Biography by

Gary Richard Collins II

 
 

An only child, Julie London, was born as Nancy Gayle Peck, in Santa Rosa, California, at 6:00 P.M. EST, on September 26, 1926, to Vaudeville performers, Jack and Josephine (née Taylor) Peck. She’s also of Jewish ancestry and of English descent. Her parents were also originally from Indiana and California, as was her grandfather, Sedley Peck. She said (in one of the interviews) her mother, used to work in a pharmacy, once. At one time, her father was also a salesman, before credit manager, working for the Simon Levi Company. More than that, her parents ran the photography business, during the depression years.


In 1929, when she was only 2, her family moved to San Bernardino, California, and her parents continued to ran the photography business. When Gayle was a little girl, she would frequently listen to records as well as watching her mother sang in four- or five-part harmony. Her first 2 songs that she sang were: "There's A Long, Long Trail A-winding," and "God Bless America," by Irving Berlin. Every weekend, when Gayle was in grade school, her parents would drive her to dances at the San Bernardino Auditorium or near the mountains near Crestline, however, her parents were never worried about Gayle and boys. When Gayle was a little girl, she spent her summers with her aunt Ethel and her family on picnics and vacations to the mountains above San Bernardino or at one of the beach towns, along the California coast. When her father lost his job, as a photographer, Jack became very discouraged with himself and his future. As her father continued to find work, he was also disappointed when Gayle's physical appearances, also reflected in changes. In 1935, by the time Gayle turned 9, her voice was distinctive enough to amaze talent scouts, auditioning participants for a statewide radio contest. She changed her name from Gayle Peck to Julie Peck. In 1938, when Julie was only 11, her father, Jack Peck, was an alcoholic, who was also arrested for reckless driving. By the time of her father's release, her father returned home, and towards the end of the 1930s, his salary and the value of the San Bernardino house that he had purchased, were comparable to, if not higher than, those of his family's neighbors. At 12, before she got to be popular, her shaky private life began, when her family abandoned her, leaving her 'dirt poor,' alone. In 1941, at age 14, her family had moved to Hollywood, California. That same year, she first met, unfamiliar, struggling actor, Jack Webb, at one of the jazz clubs, prior to attending high school. Despite a 6 yr. age difference (in-between the two), both Jack & Julie commonly loved jazz music, and started dating. When she was only 16, she began to hold her very 1st cigarette in her hand and would use it, each and every day, then would continue doing so for the following 50+ years, until she was victimized with a stroke.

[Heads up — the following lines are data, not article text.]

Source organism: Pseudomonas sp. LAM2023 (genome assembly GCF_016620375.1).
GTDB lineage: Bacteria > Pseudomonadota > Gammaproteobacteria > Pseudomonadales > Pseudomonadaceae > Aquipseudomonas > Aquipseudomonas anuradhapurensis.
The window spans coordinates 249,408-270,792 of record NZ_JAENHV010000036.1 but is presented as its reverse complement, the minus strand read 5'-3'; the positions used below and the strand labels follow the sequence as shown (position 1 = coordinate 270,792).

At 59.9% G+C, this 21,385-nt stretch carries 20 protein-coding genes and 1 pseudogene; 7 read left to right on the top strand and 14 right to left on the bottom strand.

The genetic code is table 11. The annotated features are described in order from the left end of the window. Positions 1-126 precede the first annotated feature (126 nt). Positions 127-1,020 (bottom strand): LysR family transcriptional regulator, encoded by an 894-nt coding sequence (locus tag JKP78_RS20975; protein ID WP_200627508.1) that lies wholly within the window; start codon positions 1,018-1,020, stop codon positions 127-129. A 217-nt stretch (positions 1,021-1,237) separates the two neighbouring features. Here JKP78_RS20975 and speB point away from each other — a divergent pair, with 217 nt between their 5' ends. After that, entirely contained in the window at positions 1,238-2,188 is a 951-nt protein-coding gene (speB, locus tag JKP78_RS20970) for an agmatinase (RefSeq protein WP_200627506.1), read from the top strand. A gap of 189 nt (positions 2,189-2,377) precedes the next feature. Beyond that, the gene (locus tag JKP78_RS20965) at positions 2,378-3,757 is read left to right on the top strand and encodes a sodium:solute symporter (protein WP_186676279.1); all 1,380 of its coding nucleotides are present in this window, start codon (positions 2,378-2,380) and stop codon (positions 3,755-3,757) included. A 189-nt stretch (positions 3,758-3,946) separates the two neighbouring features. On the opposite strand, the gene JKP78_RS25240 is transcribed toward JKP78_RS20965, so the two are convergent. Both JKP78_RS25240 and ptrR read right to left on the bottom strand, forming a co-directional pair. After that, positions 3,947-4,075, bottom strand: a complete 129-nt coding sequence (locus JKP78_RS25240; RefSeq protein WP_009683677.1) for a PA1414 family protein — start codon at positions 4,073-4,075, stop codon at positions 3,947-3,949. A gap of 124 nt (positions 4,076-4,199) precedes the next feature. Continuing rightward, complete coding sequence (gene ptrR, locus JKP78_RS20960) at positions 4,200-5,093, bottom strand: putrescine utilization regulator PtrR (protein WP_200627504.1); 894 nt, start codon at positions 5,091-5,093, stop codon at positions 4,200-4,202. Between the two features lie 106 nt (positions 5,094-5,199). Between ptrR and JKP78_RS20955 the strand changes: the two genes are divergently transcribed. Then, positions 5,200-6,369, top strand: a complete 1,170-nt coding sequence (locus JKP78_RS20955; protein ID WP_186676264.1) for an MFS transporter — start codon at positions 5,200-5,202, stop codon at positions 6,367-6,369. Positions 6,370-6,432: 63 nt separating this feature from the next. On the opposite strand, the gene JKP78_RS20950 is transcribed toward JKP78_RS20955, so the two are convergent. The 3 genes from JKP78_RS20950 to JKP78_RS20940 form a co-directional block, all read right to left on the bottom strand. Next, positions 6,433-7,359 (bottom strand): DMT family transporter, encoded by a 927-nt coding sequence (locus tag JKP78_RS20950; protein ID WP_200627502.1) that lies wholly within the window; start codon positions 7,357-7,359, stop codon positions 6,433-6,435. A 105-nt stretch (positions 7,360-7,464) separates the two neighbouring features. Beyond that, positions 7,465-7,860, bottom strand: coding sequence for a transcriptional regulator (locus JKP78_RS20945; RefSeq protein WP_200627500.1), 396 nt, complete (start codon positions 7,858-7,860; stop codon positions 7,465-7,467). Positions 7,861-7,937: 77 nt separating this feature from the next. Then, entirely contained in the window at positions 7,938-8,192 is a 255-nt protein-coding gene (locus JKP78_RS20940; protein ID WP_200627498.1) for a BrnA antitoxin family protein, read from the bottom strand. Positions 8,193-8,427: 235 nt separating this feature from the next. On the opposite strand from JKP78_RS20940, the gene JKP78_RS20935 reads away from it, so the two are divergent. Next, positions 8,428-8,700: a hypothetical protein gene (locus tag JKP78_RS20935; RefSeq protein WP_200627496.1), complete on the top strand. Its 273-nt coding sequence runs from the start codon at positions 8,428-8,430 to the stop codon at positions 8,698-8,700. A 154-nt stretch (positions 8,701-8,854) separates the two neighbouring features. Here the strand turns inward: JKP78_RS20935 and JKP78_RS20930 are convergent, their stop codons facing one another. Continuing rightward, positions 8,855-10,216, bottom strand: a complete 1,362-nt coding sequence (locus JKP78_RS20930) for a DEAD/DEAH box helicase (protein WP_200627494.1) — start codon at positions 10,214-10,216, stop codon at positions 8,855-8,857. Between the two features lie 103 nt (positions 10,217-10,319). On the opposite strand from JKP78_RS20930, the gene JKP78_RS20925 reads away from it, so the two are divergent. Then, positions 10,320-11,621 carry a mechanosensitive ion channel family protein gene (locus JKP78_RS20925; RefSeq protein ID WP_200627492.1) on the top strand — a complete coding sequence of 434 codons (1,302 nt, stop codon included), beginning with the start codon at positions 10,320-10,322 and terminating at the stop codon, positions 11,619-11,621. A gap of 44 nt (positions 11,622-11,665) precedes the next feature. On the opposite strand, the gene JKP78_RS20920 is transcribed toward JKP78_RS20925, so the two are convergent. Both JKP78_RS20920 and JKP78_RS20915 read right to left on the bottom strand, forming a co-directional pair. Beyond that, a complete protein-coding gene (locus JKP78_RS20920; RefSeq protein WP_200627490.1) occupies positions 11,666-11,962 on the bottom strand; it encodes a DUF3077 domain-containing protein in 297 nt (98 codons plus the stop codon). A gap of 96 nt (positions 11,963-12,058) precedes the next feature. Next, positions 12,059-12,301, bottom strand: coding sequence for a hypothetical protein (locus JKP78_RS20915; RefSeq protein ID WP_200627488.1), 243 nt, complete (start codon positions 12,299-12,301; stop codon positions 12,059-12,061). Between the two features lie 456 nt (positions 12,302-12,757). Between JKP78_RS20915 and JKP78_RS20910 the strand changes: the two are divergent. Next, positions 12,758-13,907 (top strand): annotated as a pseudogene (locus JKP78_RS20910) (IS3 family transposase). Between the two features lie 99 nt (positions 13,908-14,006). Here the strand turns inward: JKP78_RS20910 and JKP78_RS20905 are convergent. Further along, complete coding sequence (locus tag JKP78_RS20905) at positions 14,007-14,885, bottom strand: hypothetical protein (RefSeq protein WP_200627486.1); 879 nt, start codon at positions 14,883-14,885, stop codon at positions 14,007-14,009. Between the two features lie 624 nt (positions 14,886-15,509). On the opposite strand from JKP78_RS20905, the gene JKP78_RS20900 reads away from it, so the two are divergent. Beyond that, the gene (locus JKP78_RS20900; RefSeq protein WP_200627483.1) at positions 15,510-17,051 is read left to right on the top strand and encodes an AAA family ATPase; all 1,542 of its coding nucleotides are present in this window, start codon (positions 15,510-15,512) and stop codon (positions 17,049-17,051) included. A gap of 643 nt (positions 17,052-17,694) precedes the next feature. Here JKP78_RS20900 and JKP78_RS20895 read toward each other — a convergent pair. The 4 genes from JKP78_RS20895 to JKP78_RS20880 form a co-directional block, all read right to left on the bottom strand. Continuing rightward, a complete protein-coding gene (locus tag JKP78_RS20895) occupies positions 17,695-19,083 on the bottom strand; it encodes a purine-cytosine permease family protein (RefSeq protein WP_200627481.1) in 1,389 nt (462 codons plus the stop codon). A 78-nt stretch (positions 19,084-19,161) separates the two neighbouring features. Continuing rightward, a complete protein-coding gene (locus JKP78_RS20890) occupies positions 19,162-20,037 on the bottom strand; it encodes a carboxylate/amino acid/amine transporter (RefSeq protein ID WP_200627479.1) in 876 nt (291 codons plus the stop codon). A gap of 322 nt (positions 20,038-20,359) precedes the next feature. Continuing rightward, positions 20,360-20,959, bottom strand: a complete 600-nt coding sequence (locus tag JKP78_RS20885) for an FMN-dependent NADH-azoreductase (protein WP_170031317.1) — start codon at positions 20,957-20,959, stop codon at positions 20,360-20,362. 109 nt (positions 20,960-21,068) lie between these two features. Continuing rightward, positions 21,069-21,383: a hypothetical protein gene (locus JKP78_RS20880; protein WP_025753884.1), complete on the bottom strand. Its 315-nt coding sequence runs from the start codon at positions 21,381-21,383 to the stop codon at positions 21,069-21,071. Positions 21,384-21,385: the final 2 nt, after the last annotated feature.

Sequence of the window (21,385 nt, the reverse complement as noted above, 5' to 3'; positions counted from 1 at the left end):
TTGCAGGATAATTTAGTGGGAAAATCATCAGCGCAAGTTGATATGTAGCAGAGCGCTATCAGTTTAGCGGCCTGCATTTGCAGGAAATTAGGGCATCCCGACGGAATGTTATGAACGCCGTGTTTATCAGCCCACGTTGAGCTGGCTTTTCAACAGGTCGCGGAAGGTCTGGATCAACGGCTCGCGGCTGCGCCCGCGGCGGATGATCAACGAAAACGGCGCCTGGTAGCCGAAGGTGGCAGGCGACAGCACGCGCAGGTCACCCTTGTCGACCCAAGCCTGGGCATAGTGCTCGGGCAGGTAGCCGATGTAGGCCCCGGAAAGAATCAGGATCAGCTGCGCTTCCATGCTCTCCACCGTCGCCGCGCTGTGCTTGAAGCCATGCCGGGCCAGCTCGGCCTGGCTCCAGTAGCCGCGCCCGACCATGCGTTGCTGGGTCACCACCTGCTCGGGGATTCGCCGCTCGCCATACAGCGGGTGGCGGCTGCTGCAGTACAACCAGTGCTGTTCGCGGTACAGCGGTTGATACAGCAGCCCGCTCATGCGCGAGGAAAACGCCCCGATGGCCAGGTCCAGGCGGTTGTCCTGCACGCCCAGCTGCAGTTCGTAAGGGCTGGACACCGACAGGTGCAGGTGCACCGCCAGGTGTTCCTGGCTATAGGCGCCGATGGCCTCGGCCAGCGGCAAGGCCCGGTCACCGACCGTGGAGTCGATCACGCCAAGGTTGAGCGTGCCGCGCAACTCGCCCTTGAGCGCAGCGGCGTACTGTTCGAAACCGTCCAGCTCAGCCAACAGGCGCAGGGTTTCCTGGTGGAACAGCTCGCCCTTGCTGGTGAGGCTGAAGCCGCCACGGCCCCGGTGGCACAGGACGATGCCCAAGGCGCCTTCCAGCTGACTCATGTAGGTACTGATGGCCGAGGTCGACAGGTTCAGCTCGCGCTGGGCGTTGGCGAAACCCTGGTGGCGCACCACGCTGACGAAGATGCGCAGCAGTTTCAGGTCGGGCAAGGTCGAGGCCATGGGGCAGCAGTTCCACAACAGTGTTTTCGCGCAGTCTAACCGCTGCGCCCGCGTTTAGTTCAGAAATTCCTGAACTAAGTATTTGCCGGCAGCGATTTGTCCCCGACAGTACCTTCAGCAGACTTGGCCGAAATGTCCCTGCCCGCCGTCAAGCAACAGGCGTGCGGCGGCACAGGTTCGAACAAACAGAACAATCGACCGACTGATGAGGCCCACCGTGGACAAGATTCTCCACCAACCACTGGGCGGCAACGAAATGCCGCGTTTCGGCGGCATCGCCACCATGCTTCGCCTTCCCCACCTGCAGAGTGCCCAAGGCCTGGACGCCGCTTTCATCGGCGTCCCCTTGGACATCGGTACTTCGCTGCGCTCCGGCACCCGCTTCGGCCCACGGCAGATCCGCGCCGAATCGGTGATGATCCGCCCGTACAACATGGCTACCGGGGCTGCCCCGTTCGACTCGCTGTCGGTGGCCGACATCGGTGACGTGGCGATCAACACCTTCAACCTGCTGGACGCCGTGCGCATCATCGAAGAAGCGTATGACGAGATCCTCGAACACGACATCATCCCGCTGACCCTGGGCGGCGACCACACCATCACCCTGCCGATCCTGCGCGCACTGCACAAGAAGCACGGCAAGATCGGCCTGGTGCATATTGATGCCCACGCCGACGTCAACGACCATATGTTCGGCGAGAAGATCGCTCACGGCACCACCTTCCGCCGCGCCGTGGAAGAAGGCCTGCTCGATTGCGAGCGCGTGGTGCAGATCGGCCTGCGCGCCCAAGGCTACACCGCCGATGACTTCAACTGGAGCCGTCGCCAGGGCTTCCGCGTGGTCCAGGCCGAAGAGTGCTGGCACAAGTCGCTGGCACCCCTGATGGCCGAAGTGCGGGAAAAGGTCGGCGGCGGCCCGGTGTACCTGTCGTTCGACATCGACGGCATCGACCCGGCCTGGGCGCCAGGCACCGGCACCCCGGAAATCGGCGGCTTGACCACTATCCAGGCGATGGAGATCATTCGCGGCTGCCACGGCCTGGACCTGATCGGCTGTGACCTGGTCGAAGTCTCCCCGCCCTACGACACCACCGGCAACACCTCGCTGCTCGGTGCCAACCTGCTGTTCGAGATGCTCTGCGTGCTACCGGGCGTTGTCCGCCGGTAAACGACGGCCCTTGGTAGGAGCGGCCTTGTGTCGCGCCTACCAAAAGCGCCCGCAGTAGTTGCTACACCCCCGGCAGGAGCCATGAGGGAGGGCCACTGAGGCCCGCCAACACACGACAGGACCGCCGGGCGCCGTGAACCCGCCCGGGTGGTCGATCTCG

In one of the interviews, she said she would be the opposite of Marilyn Monroe, and didn't get a chance to know her or to be friends with her, before Monroe's death. She also detested high school, prior to dating Jack. When she was attending Hollywood Professional School (before Hollywood Conservatory of Music and Arts) in Hollywood, California, (with Donald O'Connor & Peggy Ryan), she immediately fell in love with drama, who (in her spare time) wrote occasional poetry. Also at 15, she suffered from hives, her doctors put her on a special diet, without providing any visible relief for the incessant itching and swelling. At age 17, in 1943, after rechristening her name from Julie Peck to Julie London, she embarked on her own acting career, while still in high school, first as a starlet. Easygoing months of movies, music and trips to San Bernardino to visit her old friends were finally interrupted by the call of the U.S. government, that asked Jack Webb, to serve his country in the Army Air Corps. While attending Hollywood Professional School (and Jack being in the service), she also dated Arthur Hamilton, and went to the senior prom together. Their strongest connection was music. After the war, she went back to being Jack Webb's girlfriend, a year later. That same year, when in 1944, (and still a teenager and was graduating from high school), Julie landed her first movie, opposite former Olympic swimmer & 1930s hunk, Buster Crabbe, in "Nabonga," where she played the "mature witch," who lived with a gorilla, who protected her, after her father being escaped from the jungle. That same year, London joined the cast of USO Camp Shows, which toured throughout Southern California, and entertained the troops at the Hollywood USO, experiences that were of more help to her career than her initial foray into the movie business. Then, the year after she graduated from high school, in 1945, aged 18, she began singing with the Matty Malnech Orchestra, while signing up with a contract from Universal, which didn't last. She also had no choice other than to give up band singing when her true age was discovered. Unlike fellow singers, Frank Sinatra, Peggy Lee and Mel Tormé, who had big jazz bands, London was a fan of small, nightclub jazz music bands. Also in 1945, at age 18, London landed parts in a few local radio programs, but was interested in the movies. Then, after a 5 yr. romance, Julie married Jack Webb, and continue to have an influence on their love of jazz. They each have 2 daughters. Back to the movies, she starred in "The Red House," opposite Edward G. Robinson and Judith Anderson, and "Tap Roots."  While starring in the film, Universal Studios borrowed her from Sol Lesser's Company and Van Heflin from MGM for this production.  While the newly married Julie signed up with a new contract, this one for Warner Bros., in 1949, making her the youngest star ever to receive a promising career, there. She was negotiated for a 7 year deal that began at $300 a week and included options that could potentially raise her salary to $1,500 a week. Despite her unsatisfactory contract at Roos Bros., she made the switch to the largest contract deal, who left (2 yrs. later, to spend more time with her family). Her first film at the same studio that she shot was "Task Force," starring Gary Cooper and Jane Wyatt.  One year later, in 1950, she then, co-starred opposed Gordon MacRae in the Western, "Return of the Frontiersman," about the sheriff's son, coming to the doctor's daughter, in admitting his explanation about his own innocence.  Along with Veronica Lake, Rita Hayworth, and Lauren Bacall (who was with London @ Warner Bros.), London was also one of four key inspirations that helped compose the character Jessica Rabbit. Anyways, while returning to the movies, her 1st husband was working long hours on his 1st incarnation of "Dragnet;" this concerned both Julie & their marriage, as it began to go on the rocks. The couple would soon be divorced in 1953, and Julie was very terrified. When she was divorcing Jack Webb, she agreed, then, the two went to court. Judge Whyte granted the divorce, and approved the property settlement agreement, under which Webb had paid her $150,000 in cash, gave her $150,000 in securities of his production company, $21,000 a year for herself and for the couple's two children, Stacy and Lisa. Webb also agreed to take out a $150,000 insurance policy to guarantee alimony payments in case of his death. In addition, she got a new Cadillac, jewelry and furnishings.